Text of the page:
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“Winter” Is Coming?

So the other day, I was talking to a few other people in the program about our upcoming trip to the Garden Route (along the southern coast of the country). We were wondering about the weather in that area, and I found myself saying pretty naturally, “Well it’s south of here, so it’s probably a bit colder.” Immediately after saying that, of course, I realized how backwards that is from what we’re used to in the US. But even so, I hardly had to think to switch around the whole Northern/Southern Hemisphere thing. I was pretty proud of adjusting to this small part of everyday life, and it’s gotten me thinking about what else I’ve adjusted to in the past six weeks. So here’s a list!

1. Apparently, the fact that north is warmer and south is colder.
2. The weather. Honestly, not too hard to adjust to the gorgeous sunny-with-a-light-breeze days. Although now that it’s becoming “winter” (60-75 degrees during the day, sometimes with rain), we see a lot of students walking around in heavy coats and boots, which is hilarious. Yesterday I saw a girl wearing mittens.

"Winter," brought to you by The Weather Channel

“Winter,” brought to you by The Weather Channel

3. Walking on the left side of the sidewalk (finally got it!).
4. Casual conversations about race, gender, and politics. One of the coolest things about South African culture is how open and knowledgeable people are about political issues.
5. Taking my time with just about everything. Going out to dinner consistently takes two or three hours. There’s hardly any fast-casual dining – even a lot of coffee shops are basically sit-down restaurants. So the pace of life is much more relaxed, which is actually kind of nice!
6. Load Shedding. It’s complicated, but the national provider of electricity is unable to meet the demand for electricity. So they’ve instituted rolling blackouts, where the power will shut off for 2.5 hours at different times in different parts of the country. It’s not a huge deal, but it definitely takes getting used to. It’s crazy how much we need power for – cooking, using the internet, doing anything at night, etc. Our blackouts are often from 6-8:30pm, so it’s too dark to do much. We usually play cards, sleep, or watch TV that someone has saved to their computer ahead of time.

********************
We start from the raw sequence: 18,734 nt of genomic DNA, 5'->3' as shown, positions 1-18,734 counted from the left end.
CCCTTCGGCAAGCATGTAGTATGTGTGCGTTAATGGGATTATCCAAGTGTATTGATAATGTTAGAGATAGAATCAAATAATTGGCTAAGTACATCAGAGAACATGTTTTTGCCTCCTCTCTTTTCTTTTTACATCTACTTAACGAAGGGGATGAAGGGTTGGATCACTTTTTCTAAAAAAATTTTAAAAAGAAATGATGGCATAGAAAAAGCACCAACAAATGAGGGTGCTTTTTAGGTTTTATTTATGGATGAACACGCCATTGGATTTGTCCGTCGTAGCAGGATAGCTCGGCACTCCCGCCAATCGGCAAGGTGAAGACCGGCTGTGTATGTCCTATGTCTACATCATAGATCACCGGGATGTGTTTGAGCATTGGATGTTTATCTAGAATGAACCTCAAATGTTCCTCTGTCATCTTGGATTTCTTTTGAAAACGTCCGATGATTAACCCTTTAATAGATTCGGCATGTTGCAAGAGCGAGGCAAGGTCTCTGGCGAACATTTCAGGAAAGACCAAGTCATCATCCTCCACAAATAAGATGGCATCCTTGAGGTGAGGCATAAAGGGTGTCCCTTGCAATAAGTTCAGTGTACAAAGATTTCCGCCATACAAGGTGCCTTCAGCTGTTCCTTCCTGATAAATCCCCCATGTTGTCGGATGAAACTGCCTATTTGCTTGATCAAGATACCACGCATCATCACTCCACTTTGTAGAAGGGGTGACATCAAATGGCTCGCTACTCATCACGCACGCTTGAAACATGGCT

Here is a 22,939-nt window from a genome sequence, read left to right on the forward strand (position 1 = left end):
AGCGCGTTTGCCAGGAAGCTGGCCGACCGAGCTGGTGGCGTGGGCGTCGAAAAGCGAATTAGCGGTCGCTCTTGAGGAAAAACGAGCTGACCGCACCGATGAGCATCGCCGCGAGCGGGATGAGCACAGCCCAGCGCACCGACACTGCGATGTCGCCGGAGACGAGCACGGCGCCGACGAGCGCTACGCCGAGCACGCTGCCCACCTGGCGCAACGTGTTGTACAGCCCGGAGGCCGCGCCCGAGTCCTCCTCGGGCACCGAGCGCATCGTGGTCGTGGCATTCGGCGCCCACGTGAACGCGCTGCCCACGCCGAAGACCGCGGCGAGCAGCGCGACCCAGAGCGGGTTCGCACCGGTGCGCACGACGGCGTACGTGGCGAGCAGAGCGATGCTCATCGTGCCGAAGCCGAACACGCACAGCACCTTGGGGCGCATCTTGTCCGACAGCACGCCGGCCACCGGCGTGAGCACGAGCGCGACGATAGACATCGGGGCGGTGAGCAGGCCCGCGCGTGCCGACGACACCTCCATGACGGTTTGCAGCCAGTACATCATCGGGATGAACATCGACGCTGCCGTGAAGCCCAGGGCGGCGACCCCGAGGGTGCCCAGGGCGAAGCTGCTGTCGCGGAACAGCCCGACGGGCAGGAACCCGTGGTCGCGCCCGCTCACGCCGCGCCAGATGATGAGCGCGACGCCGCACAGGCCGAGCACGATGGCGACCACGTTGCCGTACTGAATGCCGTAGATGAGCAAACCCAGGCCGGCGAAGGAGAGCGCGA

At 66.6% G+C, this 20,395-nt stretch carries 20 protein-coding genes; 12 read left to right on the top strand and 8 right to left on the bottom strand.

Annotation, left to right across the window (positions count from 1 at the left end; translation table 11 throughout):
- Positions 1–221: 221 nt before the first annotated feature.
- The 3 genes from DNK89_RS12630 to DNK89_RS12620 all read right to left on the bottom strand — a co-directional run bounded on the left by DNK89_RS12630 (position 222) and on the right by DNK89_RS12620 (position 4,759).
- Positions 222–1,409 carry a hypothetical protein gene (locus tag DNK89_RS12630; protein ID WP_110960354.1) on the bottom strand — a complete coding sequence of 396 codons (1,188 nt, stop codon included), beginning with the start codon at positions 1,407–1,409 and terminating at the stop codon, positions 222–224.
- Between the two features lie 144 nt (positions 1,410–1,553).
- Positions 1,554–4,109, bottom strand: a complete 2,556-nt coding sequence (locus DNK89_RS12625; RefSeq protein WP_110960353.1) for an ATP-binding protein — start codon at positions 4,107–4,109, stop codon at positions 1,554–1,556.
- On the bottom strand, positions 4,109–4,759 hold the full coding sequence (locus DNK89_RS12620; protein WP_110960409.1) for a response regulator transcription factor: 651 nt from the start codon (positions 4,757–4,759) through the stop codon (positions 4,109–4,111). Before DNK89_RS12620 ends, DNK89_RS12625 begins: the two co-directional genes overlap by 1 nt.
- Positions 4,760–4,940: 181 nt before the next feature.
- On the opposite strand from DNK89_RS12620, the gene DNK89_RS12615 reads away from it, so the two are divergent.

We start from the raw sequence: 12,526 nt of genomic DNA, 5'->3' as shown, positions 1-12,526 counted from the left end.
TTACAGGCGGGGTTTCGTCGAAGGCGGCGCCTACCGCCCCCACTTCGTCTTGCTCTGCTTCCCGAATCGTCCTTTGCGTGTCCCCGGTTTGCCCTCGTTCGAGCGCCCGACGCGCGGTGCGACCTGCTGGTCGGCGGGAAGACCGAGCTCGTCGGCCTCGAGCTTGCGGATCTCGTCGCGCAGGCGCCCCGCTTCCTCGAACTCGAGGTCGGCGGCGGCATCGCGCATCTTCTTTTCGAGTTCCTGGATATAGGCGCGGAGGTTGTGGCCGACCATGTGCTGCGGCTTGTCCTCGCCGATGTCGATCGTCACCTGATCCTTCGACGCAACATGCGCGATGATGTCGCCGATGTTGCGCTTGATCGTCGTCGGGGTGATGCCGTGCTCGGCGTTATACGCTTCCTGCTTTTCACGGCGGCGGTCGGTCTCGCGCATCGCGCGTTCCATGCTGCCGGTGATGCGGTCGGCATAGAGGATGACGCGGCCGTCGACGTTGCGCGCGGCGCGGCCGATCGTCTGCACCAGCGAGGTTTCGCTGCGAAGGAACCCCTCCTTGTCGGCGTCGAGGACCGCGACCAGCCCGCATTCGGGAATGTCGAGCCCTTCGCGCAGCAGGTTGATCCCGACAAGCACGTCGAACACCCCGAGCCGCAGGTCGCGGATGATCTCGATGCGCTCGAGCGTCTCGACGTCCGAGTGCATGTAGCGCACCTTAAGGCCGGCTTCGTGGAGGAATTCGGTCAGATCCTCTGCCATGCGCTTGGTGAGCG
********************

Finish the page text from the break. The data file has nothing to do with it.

1.This gorgeous view I walk out to every morning:

These are all pretty small parts of everyday life, but I think it’s these little things that make up part of the culture of a place (although some of the things on my list are probably more important culturally than others). On the surface, Stellenbosch looks a lot like any American college town, but there are definitely differences here that I’m getting a feel for. And a lot of these little differences will probably change how I view life in America – politics might be treasured a bit more, life won’t be so rushed, and consistent electricity will never be taken for granted. But one thing hasn’t changed: the word “winter” will always be reserved for days much colder than 60 degrees.

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